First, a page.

First, develop RPE. Every sport goes through a phase where technology and data evolve more rapidly than our ability to develop relationships with them. In triathlon, we get hooked on our fitness level and we drive ourselves crazy watching our CTL fall during recovery periods. We want to brag about our FTP, and our VO2 max, and show everyone on Strava that we are the kings and queens of that hill segment. But since the path to fitness is less effort at a given pace or power, if we are on an unending quest to prove ourselves through our numbers, we lose touch with developing actual fitness that can be expressed in racing. There are no ideal, one-size-fits-all fitness markers that equate to success. The best athletes know exactly how to push their body right up to their current physiological limits, then back off, recover, and let the body absorb fitness. If the focus becomes proving yourself in training and attaining the highest fitness number, you've shifted your goal away from expressing your fitness in a race.

The need to prove yourself in training is born out of insecurity, so the next step is to figure out the cause of your insecurity. You may not trust your coach, or yourself. Are you afraid of failure? Afraid of success? Think about what would happen if you "failed" (whatever your definition of failure is). Write down the worst case scenarios, and then you might notice that these scenarios are either not that bad, or not realistic. Being afraid of success might be more difficult to admit. It's possible that you don't think you deserve to be successful. List the athletes that you believe to be successful and write about their positive qualities. Then write down your positive qualities. Do you have anything in common with these athletes? I think it's important to visualize your success and consider what stories you want to be able to tell in the future when asked about a race, or a season, or a career. Maybe you want to be able to tell stories of overcoming odds, incredible discipline, or spreading inspiration. When you can visualize your goals, you get a more clear understanding of how to reach those goals, and better focus and attention to detail in your day-to-day training. With a clear focus, you don't need a crutch, and you become a more resilient athlete and person.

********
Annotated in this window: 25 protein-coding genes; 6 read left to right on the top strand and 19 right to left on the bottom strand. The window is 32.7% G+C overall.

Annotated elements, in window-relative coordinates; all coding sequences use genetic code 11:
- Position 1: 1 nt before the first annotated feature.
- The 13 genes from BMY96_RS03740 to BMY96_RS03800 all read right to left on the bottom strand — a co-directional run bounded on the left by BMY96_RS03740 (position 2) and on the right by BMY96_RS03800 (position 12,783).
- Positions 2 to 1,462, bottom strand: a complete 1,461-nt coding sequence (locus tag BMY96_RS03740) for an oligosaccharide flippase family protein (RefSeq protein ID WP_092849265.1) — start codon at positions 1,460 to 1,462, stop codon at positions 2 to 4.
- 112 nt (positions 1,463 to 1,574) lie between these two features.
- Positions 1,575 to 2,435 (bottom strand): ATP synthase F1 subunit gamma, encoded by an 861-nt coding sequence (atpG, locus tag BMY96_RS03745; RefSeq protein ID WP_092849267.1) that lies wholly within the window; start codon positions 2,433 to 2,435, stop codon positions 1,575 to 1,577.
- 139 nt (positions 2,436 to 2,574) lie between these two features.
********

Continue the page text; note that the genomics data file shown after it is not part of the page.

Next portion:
Wednesday, October 3, 2018

Ironman Chattanooga Race Report

Ironman Duathlon Chattanooga was my 6th ironman finish, and the 1st one where I FINALLY got my nutrition and hydration right. All I wanted was to give myself the chance to fight at the end of the race. I wanted my stomach to be settled, my body to be hydrated, not bloated, and to stay patient on the bike so that at the end of the marathon, I could run myself into a deep level of pain and just hold on for dear life.

I found out on the plane on the way to Chattanooga that the swim was canceled due to flooding and high levels of bacteria in the river. I think I may have some pre-ironman-flight PTSD because 3 years ago, I found out that Ironman Maryland (what would have been my first ironman) was canceled on the plane on the way there. I'm already in a tapering/emotionally unstable state, so I didn't handle this well at first. When Ryan looked over and saw my face, he asked me if I was ok. I let out a few words that might have formed a sentence if they were arranged in a logical order, but I'm pretty sure I at least included both, "swim" and "canceled," so he got the idea.

I typically swim about an hour for the 2.4 mile ironman distance, which puts me in the front of the pack heading out onto the bike. In my pre-race research stalking of my competition, I determined that I could probably get out of the water at least 10-15 minutes faster that most of the girls I'd be racing against. Since biking is not my strongest leg, it's nice to have a head start. Qualifying for Kona is always my goal at an ironman, so losing the swim made my chances for qualifying significantly smaller.

So I proceeded to throw a pity party for myself, complete with some F words and some crying.

Then the next morning, I got up, put on my big-boy pants, re-wrote my race plan, and focused on what I always tell my athletes- control the controllables. I couldn't fix the swim problem, so I wasn't going to waste any more energy on being upset about it. I sent my athletes an email because I wanted them to be with me through this, so that they could be stronger than me and skip right over the pity party step, when something out of their control happens to them in a race. I had to acknowledge that this situation didn't change my goals, so I had to change my mindset. I wasn't going to let an opportunity to qualify for Kona pass me by because I was too busy feeling sorry for myself.

Pre-race team visualization